Look at the design page for info on the plywood velomobile construction.

Saturday, 14 January 2012

Lineair drive

The conventional pedal rotates around the crank axle. In a velomobile with rotating pedals the feet are not only moving in driving direction but also up and down. Should the up and downwards motion be done away with the nose of the velomobile could be much lower. That may improve the aerodynamics of the body.

multi body of a human leg
Instead of a rotating crank we could use an oscillating crank. The pedals would move for and backwards while the crank rotates 60ยบ only. The cranks could be connected via 2 sprag clutches to the wheels. But than the pedal speed would be almost constant. Only at both extreme positions the pedal speed would have to change very fast to the opposite direction. Is that comfortable and efficient?
motion of center of gravity of thigh, calf and foot [m]
To get an impression about the losses that could be created I calculated the kinetic energy of the thigh, calf and feet of a human leg while driving the lineair drive. At the returning positions they are 2 and 5 Joule. The last value is when the leg is stretched. Humans (animals too) are able to optimize their motion. It could be that we would stretch out our foot in the last phase to reach the most stretched leg position. In that case the kinetic energy of the thigh and calf would be recuperated. I think this is what we do while we are running.
kinetic energies Et: translation, Er: rotation
But in the most pessimistic approach all kinetic energy would get lost: 7 Joule at every stroke. At a normal frequency of 1.5 Hz that would amount up to 2*7*1.5=21 Watt. That is an enormous  amount. A normal bicyclist produces 75 to 150 Watt! It may be that the foot motion has to be decelerated and accelerated in a controlled way at the returns. This kind of loss may exist in the rowing bike too. Is there anyone out there who has done experiments with lineair drives? Paul Jaray developed a similar drive in 1920. Miles Kingbury developed an interesting alternative: the K-drive. The Human Power-team is experimenting with it too.


  1. Hi Titus,
    Theo van Andel experimented with a kind of K-drive. For touring perfectly suitable, for racing not. It proved to be impossible to reach high pedal rotations. He is now experimenting with short cranks.
    Best regards,
    Wim Schermer

  2. 30 years ago I did a quick and dirty test of a linear drive. We made a sort of recumbent home trainer with two flywheels. The wheels were bicycle wheels loaded with lots of lead to simulate the inertia of a hpv. They rotated around vertical axles. Two vertical beams of ~1.5 m were hinged to the floor. At the top of the beams a chain was connected to the freewheels of both wheels. We put our feet at ~0.4 m from the floor on the beams and could drive both wheels one wheel for each direction. It felt very ok. But no information about efficiency... Meindert Valenteyn (touwtje fiets) Derk Thijs (roei fiets) and Paul Jaray (J-Rad) use and used the same principle.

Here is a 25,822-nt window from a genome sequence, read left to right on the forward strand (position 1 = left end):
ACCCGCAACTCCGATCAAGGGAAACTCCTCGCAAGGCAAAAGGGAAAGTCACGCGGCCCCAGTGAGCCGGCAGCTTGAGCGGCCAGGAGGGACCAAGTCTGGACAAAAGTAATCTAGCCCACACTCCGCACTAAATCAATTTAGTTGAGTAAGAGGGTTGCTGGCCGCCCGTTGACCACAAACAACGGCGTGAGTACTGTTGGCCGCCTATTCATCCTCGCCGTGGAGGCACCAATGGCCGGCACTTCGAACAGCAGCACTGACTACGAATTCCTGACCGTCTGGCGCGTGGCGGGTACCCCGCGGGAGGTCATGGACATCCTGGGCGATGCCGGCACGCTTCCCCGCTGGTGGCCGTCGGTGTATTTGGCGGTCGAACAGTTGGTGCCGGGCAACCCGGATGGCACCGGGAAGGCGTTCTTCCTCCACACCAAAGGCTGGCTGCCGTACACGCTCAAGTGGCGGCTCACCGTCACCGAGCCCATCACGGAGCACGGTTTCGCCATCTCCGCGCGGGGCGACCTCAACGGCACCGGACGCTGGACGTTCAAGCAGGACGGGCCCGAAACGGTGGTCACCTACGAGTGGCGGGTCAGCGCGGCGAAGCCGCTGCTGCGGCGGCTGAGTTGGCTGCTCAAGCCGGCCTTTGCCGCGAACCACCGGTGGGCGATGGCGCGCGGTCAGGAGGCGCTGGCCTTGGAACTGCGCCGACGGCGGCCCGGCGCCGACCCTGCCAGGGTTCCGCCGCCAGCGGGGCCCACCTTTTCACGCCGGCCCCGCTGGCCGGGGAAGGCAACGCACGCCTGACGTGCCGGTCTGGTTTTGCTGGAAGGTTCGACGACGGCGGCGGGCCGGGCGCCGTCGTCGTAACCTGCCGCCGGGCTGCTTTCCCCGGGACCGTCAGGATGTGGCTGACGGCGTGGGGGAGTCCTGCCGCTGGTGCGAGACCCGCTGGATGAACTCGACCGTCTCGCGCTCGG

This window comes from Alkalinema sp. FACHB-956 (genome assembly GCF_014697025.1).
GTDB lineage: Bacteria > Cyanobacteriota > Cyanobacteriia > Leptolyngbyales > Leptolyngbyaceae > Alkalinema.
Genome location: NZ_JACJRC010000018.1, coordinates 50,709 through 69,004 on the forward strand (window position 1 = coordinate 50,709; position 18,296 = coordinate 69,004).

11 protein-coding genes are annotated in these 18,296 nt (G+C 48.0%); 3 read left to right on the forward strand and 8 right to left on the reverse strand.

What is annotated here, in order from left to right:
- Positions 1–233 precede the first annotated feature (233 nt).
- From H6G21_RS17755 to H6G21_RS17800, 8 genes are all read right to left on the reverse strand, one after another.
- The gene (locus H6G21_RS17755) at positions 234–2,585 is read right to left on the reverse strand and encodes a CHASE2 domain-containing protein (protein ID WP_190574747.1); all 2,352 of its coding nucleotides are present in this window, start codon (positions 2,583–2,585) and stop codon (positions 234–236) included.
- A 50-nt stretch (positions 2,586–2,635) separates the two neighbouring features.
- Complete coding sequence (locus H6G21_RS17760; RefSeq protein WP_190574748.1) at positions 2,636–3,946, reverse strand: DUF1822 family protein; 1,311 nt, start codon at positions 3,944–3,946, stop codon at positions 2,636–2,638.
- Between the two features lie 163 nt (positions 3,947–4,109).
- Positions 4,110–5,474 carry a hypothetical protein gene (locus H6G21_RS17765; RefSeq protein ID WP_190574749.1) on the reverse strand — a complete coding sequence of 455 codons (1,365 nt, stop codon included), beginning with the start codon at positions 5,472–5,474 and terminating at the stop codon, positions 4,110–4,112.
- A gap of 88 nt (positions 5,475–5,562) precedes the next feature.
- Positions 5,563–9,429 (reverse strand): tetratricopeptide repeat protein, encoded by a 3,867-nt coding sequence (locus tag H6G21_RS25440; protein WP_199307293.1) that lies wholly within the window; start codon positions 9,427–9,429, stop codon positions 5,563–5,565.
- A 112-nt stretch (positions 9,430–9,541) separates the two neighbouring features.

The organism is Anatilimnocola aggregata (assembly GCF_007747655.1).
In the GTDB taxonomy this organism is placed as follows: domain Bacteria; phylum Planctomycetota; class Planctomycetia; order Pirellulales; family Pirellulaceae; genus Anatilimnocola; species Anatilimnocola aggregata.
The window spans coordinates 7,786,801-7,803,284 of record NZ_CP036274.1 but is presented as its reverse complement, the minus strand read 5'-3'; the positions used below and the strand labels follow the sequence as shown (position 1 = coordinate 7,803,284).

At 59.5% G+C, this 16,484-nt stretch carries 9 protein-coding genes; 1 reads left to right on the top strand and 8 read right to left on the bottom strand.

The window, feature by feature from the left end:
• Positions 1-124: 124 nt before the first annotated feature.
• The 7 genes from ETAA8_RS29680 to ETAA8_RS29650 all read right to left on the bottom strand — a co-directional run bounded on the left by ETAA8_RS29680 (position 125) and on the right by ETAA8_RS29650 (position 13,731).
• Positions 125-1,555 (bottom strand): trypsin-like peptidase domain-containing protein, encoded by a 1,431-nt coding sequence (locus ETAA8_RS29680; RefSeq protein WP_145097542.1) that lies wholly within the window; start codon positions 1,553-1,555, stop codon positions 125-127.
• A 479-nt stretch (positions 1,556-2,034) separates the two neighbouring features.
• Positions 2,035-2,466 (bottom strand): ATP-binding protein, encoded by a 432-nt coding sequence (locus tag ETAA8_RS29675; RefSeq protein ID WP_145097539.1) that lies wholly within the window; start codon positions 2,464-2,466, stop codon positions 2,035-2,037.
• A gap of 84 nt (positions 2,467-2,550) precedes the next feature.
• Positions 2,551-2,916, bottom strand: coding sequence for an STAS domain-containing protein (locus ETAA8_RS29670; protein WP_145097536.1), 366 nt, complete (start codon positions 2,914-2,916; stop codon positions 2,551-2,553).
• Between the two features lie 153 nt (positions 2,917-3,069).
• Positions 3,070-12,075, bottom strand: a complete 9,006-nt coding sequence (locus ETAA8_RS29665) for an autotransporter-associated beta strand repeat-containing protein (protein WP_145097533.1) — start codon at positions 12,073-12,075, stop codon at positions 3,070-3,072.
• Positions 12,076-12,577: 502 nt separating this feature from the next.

1. Did you read what HPT Delft is doing?
      Jan Bos is traning with these cranks.

  3. No I didn't ! Thank you for your tip.

  4. Linear Drivetrains do work. i note- the same old problem.
    a bicycle crank will allways have a dead spot top-n-bottom of the Stroke.
    the best system is to reciprocate the sweet spot of maximum torque. useing non standard parts.
    at a wide radius 40cm giveing a full Pedal power Stroke of 30cm. here's how..
    two independant swinging Pedals gives the rider a choice of rowing , over-lap or recuperateing Strokes.
    Pedals must have long 40cm arms. can be ether way round Pedals-top=pivot-bottom.or Pedals-bottom=pivot-top as here-
    use a chain loop or noose on the Pedal arms with sprockets top-n-bottom. one side of arme.
    top sprockets are an idlers & can be 10 or 18 tooth. use wider industrial chain as bicycle chain is too narrow
    in useing ( 8 tooth sprockets ) at pivot bottom are used to change Gears. the chain loop is a Y with the drive cable pulling
    the third side of the triangle. moveing drive cable up or down the radius. other end to the wheel hub then to the
    long & light Return springs. -pedal Return springs Only work IF there long & light. 35cm stretching up to 65cm.
    { light springs } no more force then the energy used to lift the oppoing foot. on a rotating bicycle crank.
    by adding Kick-up pulleys at the end of the Pedal Stroke makeing contact with the loop pulling it in-& UP to add more
    pull on the drive cable slows the Pedals to a stop. but adds energy to the trike/bike. the chain loop is for changeing
    Gears by way of the bottom two L& R hardened steel 8 tooth sprockets/axle-pivot. just rotate & lock.
    why use 8 tooth? to keep radius creep-up low as you can in the Gears . drive cable/or chain gos to the wheel with two
    one-way clutches on the sides of the hub . Friction is not a problem if you use all ball bearings on idlers no sleeves.
    prove the concept ! it will work . note- the Pedal arms must be strong.( torque or twisting is much higher then
    a bicycle crank.) it works! just ditch the use of standard bicycle parts! have fun JONOVID